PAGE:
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Event Horizon Telescope Captures Stunning Image of Black Hole at Center of Our Galaxy

A worldwide network of radio telescopes produces the first image of a black hole at the center of the Milky Way.
Event Horizon Telescope Captures Stunning Image of Black Hole at Center of Our Galaxy

Astronomers have unveiled the first image of the supermassive black hole at the center of our own Milky Way galaxy. This result provides overwhelming evidence that the object is indeed a black hole and yields valuable clues about the workings of such giants, which are thought to reside at the center of most galaxies,

The image was produced by a global research team called the Event Horizon Telescope (EHT) Collaboration, using observations from a worldwide network of radio telescopes, according to their press release.

Event Horizon Telescope Press Release

Excerpt from Press Release: The image is a long-anticipated look at the massive object that sits at the very center of our galaxy. Scientists had previously seen stars orbiting around something invisible, compact, and very massive at the center of the Milky Way. This strongly suggested that this object — known as Sagittarius A* — is a black hole, and today’s image provides the first direct visual evidence of it. Although we cannot see the black hole itself, because it is completely dark, glowing gas around it reveals a telltale signature: a dark central region (called a "shadow") surrounded by a bright ring-like structure. The new view captures light bent by the powerful gravity of the black hole.
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A black hole is a region of space where matter has collapsed in on itself. The gravitational pull is so strong that nothing, not even light, can escape. Black holes will emerge from the explosive demise of certain large stars, writes BBC News.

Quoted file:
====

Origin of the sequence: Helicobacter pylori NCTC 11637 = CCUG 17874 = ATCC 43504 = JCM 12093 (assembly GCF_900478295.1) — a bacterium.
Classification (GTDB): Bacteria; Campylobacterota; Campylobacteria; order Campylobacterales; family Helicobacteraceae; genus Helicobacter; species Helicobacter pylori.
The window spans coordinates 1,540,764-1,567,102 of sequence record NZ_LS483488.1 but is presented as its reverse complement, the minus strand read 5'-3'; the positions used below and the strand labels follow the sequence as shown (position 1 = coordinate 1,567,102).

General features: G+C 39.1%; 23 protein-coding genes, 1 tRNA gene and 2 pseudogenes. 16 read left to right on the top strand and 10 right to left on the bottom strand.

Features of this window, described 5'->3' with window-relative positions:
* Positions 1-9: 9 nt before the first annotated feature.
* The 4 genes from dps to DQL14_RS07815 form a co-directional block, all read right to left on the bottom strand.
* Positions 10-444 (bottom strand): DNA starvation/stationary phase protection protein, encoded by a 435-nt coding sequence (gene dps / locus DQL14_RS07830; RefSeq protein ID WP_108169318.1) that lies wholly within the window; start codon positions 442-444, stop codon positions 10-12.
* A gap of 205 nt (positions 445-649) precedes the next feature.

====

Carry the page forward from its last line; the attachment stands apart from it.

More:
Black hole: First picture of Milky Way monster (BBC News)

Excerpt from BBC News: Known as Sagittarius A*, the object is a staggering four million times the mass of our Sun. What you see is a central dark region where the hole resides, circled by the light coming from super-heated gas accelerated by immense gravitational forces. For scale, the ring is roughly the size of Mercury's orbit around our star. That's about 60 million km, or 40 million miles, across. This monster is a long, long way away - some 26,000 light-years in the distance.
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Its gravity so powerful that it bends space and time and forms a glowing ring of light with eternal darkness at the core, the black hole, seen from Earth near the constellation Sagittarius, has a mass equal to more than 4 million suns, reports The Washington Post.

Supermassive black hole seen at the center of our galaxy (The Washington Post)

Excerpt from The Washington Post: By the standards of other supermassive black holes, the scientists said, the one at the heart of our Milky Way is relatively calm — as quiescent as something that gobbles stars and reaches temperatures measured in the trillions of degrees can possibly be. Feryal Özel, a University of Arizona astronomer, described the achievement as "the first direct image of the gentle giant in the center of our galaxy. We find a bright ring surrounding the black hole shadow. It seems that black holes are like doughnuts."
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